What can we learn from Argentina’s process of truth and reconciliation?

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The Monument for the Victims of State Terrorism in Buenos Aires, Argentina.

By Peter McKenna (commentary)

The word ‘genocide’ or even ‘cultural genocide’ is a controversial, polarizing and often emotionally charged concept. It matters not whether you are referring to Canada’s First Nations peoples or the many victims of Argentina’s “Dirty War” in the late 1970s.

Don’t misunderstand me. I’m not comparing or equating the two dreadful experiences. Still, having just returned from a two-week research trip to Argentina, I couldn’t help but think of the interesting parallels in how these scarring human rights atrocities are being handled by each respective country.

The process of truth and reconciliation with aboriginals in Canada has been a long, expensive and, by times, an impeded undertaking by Ottawa. The whole sordid matter of how the residential schools question has been managed in Canada speaks volumes about its sad and problematic nature.

The same cannot, for the most part, be said about how Argentines have sought to reconcile their present reality with their troubled past. And what a horrific past it has been.

Almost every day there was a story in the newspapers about politicians, former military officers or judges who were put on trial for perpetrating “crimes against humanity” (or callously looking the other way) during the last military government (1976-1983). Each person was being accused of unspeakable conduct — often involving the brutal detention, torture and eventual painful death (some victims were actually sedated and pushed out of the back of military aircraft all along the coastline of Argentina) of so-called “subversives” (translation: those who disagreed with the ruling military junta).

 When I visited the wall of victims with my family (not far from the small military airport in Buenos Aires, the capital, that was used in this “transfer” technique that involved pushing drugged people off airplanes at 35,000 feet into the Rio de la Plata), carefully dubbed the Monument to the Victims of State Terrorism, it’s bone-chilling to see the thousands of names (some say over 30,000 “disappeared”) ranging from age seven to seventy. Your stomach turns when you see the names of young women who were pregnant at the time and think about what their last days must have been like.

 The maniacal military and intelligence service, which learned a good many of their torture techniques from the French Army’s experience during the bloody 1960s Algerian War, perfected their trade over the years.  Besides the use of submarining (similar to waterboarding) and hot, scolding metal objects, starving rats were used to terrify those who had the misfortune of being picked up by the military. Suffice to say: those individual Argentines who were detained did not succumb to a peaceful death.

I won’t even delve into the sick and demented actions of the Argentine military at the notorious Navy School (Escuela Superior de Mecanica de la Armada or ESMA) in Buenos Aires, where more than 5,000 people disappeared (including whole families). All I can say is that those Argentines had to confront a fate of terror and degradation that no person should wish on their worst enemy. I felt chills as I walked around that place wondering what the walls of those many buildings would say if they could only speak.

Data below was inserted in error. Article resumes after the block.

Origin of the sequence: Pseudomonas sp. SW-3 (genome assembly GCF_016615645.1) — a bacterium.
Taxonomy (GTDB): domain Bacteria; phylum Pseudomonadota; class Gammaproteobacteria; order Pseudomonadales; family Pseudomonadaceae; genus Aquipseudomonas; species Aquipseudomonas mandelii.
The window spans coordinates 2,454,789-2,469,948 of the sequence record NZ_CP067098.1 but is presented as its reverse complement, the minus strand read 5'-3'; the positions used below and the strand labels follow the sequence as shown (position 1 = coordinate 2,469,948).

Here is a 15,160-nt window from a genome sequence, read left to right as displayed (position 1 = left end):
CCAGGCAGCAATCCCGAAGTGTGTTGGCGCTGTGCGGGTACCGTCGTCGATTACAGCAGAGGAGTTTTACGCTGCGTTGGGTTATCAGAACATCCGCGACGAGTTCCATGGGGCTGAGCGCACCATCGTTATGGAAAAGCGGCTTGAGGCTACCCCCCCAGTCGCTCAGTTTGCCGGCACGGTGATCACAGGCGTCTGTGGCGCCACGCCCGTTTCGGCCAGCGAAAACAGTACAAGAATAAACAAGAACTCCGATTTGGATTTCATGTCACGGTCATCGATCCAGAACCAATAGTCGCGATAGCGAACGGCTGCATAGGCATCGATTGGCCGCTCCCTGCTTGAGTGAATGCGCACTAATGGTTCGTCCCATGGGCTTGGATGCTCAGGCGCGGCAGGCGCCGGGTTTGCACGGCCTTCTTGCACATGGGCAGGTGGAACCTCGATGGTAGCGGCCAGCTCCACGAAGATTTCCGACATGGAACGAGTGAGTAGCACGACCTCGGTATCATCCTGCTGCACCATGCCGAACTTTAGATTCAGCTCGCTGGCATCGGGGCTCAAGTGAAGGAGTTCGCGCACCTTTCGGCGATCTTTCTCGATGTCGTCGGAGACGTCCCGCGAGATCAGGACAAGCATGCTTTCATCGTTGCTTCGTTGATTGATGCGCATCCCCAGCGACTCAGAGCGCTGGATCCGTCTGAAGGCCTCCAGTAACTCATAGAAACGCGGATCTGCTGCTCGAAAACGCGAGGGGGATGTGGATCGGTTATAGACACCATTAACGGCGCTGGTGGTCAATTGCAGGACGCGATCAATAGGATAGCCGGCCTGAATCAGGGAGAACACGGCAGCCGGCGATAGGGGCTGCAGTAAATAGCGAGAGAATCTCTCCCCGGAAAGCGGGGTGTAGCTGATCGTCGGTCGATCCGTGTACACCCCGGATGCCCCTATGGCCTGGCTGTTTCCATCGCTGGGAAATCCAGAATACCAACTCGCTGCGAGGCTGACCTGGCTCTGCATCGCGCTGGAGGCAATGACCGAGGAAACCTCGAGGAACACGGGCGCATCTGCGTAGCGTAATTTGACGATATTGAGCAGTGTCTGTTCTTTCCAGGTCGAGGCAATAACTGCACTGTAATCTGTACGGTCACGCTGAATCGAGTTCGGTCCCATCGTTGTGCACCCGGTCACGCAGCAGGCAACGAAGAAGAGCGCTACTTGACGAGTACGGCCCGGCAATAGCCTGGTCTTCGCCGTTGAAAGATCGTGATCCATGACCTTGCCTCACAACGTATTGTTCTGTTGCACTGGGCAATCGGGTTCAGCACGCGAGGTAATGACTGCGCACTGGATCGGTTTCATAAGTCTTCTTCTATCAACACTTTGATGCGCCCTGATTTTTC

Unlike in Canada, the Argentine authorities have been relentless in bringing alleged perpetrators before the courts. Indeed, amnesty for high-ranking military officers has been rescinded and no one linked to the atrocities of the Dirty War has escaped judicial scrutiny.

Most Argentines are proud of the ongoing prosecutions and trial process. There are, of course, those who fiercely oppose the trials, who dispute the numbers of “disappeared”, and who would like the country to get passed the Dirty War and move forward.

But there is no rush to judgment in Argentina and many alleged war criminals are getting more than one trial. Everything is being done to ensure that the trials are conducted properly, that the evidence presented is strong and corroborates the charges against the accused, and that they have robust defenses and appeals to other courts.

It is true that the celebrated Mothers of the Disappeared — who marched under extraordinarily dangerous circumstances in front of the country’s presidential palace — have pushed the national government to go after those who committed crimes against humanity. But as one Argentine told me: “They are influential today because ordinary Argentines want the perpetrators of those crimes to be held to account.”

While the two experiences are obviously different, there is much that Canada can learn from the Argentines when it comes to dealing with our difficult aboriginal-governmental past. First, nothing should be swept under the rug and all federal government documents pertaining to First Nations abuses should be brought into the light. We should not be afraid of discussing our past openly and harshly, of still trying to hold people and institutions to account, and to setting the historical record straight for all to see.

Just as Argentines have come to learn that there cannot be a bright future unless they deal purposefully and honestly with their past, we Canadians will need to do the same.


Peter McKenna is professor of political science at the University of Prince Edward Island and the editor of Canada Looks South: In Search of an Americas Policy.

Organizations: First Nations, French Army, Navy School University of Prince Edward Island

Geographic location: Argentina, Canada, Buenos Aires Ottawa

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